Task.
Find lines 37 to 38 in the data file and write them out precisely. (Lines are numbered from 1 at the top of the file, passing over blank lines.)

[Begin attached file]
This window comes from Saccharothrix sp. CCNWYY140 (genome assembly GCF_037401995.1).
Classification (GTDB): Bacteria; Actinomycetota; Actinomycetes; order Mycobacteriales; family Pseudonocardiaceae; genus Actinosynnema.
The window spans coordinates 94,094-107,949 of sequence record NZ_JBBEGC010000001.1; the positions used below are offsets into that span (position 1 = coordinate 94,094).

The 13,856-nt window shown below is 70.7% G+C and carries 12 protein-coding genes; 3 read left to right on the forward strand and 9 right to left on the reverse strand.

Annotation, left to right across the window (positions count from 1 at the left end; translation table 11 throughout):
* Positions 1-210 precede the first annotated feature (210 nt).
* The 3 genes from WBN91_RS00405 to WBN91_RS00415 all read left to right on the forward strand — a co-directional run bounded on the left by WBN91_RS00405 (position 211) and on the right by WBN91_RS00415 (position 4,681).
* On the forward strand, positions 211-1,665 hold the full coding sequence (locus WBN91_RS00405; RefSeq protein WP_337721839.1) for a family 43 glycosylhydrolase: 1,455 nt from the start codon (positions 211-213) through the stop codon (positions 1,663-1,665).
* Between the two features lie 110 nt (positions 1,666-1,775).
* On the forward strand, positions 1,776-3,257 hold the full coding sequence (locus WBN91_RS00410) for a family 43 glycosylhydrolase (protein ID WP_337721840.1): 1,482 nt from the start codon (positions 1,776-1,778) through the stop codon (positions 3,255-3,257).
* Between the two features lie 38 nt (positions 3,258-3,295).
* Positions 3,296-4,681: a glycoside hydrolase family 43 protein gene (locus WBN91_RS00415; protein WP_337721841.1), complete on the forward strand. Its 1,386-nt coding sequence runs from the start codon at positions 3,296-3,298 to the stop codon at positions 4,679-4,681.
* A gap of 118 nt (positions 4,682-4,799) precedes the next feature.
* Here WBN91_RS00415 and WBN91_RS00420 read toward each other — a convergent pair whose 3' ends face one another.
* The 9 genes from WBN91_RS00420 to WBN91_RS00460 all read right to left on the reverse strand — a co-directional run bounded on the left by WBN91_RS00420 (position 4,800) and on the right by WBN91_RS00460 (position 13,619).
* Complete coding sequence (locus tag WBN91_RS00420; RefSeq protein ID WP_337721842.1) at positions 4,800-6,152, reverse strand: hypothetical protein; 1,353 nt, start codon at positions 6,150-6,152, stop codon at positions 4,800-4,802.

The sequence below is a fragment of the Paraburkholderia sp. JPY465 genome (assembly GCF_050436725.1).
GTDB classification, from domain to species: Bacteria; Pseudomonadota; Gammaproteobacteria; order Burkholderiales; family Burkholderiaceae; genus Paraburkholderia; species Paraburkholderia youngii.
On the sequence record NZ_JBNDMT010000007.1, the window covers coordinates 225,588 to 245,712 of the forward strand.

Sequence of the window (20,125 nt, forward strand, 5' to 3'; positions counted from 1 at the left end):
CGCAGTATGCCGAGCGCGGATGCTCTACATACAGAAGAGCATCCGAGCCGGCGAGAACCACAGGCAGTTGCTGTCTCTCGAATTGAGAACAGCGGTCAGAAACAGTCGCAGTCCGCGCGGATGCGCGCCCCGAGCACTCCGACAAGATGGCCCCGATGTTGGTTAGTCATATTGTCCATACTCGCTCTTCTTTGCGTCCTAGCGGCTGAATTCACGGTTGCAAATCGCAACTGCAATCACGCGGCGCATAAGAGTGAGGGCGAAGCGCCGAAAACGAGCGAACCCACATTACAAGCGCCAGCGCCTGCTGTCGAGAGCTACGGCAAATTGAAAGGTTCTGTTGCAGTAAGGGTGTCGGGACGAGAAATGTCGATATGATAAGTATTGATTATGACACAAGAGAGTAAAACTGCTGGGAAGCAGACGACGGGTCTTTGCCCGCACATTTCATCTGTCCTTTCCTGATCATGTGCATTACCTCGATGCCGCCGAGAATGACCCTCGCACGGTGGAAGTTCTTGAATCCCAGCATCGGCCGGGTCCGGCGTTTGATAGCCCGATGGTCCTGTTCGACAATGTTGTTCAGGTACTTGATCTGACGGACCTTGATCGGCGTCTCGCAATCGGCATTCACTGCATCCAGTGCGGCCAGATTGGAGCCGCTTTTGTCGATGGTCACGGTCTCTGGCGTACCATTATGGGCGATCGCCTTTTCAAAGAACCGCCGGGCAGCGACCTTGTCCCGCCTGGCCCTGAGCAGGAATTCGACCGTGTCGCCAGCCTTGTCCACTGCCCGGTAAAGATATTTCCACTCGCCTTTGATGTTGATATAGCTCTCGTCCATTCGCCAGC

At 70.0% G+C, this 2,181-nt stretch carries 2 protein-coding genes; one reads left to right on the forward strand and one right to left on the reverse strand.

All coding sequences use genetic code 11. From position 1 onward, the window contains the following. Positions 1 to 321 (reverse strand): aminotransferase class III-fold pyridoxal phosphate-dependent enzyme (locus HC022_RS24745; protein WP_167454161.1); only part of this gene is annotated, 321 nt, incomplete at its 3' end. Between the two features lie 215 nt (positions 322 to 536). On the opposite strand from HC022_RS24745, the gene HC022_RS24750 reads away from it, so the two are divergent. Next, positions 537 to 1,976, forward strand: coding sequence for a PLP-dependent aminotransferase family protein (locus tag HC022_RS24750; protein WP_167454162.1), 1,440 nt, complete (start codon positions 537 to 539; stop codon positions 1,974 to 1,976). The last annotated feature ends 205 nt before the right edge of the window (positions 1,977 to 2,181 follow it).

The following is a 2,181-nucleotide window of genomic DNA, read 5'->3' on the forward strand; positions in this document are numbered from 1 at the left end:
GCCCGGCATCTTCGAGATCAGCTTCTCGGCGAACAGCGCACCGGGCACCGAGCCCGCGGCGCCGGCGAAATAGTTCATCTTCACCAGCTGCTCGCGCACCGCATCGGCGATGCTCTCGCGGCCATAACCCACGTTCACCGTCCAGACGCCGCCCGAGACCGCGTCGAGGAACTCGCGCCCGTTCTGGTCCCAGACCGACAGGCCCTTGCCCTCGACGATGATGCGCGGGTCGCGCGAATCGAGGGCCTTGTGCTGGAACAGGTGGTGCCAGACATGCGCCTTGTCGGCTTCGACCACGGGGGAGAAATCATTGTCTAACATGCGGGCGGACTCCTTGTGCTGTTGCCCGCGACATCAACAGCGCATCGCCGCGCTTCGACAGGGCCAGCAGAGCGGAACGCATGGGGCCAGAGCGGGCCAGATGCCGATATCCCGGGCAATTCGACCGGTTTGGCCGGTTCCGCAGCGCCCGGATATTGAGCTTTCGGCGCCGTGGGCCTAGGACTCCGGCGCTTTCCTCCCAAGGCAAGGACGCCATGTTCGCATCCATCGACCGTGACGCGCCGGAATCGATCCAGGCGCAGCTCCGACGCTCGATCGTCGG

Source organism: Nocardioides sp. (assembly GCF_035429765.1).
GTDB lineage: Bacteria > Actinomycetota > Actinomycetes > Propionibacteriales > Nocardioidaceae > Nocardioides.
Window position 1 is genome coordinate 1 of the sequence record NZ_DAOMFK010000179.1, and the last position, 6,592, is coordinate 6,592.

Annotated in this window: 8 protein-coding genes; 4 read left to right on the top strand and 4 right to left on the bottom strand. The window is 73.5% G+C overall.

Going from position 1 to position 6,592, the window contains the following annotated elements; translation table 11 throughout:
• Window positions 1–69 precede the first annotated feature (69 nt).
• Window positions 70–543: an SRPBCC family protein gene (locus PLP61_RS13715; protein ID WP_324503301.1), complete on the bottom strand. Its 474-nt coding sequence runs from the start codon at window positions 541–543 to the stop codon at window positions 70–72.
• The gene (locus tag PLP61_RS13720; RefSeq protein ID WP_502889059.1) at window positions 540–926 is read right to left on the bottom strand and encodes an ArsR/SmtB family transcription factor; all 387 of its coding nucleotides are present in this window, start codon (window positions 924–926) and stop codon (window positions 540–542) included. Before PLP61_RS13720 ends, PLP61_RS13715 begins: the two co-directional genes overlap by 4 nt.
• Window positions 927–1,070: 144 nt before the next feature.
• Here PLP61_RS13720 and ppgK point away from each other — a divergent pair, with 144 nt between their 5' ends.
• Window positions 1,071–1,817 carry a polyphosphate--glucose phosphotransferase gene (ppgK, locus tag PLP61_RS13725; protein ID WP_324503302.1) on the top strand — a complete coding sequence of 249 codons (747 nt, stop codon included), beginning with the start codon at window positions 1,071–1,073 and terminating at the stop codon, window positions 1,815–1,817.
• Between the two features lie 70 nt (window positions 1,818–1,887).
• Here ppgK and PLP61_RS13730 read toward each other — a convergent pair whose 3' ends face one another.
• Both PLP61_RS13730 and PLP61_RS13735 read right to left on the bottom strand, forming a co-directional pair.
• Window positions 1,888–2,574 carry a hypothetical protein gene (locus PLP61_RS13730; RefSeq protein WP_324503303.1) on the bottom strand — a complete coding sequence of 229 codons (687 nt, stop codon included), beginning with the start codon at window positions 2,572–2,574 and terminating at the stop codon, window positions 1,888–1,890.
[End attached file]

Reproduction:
• Between the two features lie 70 nt (window positions 1,818–1,887).
• Here ppgK and PLP61_RS13730 read toward each other — a convergent pair whose 3' ends face one another.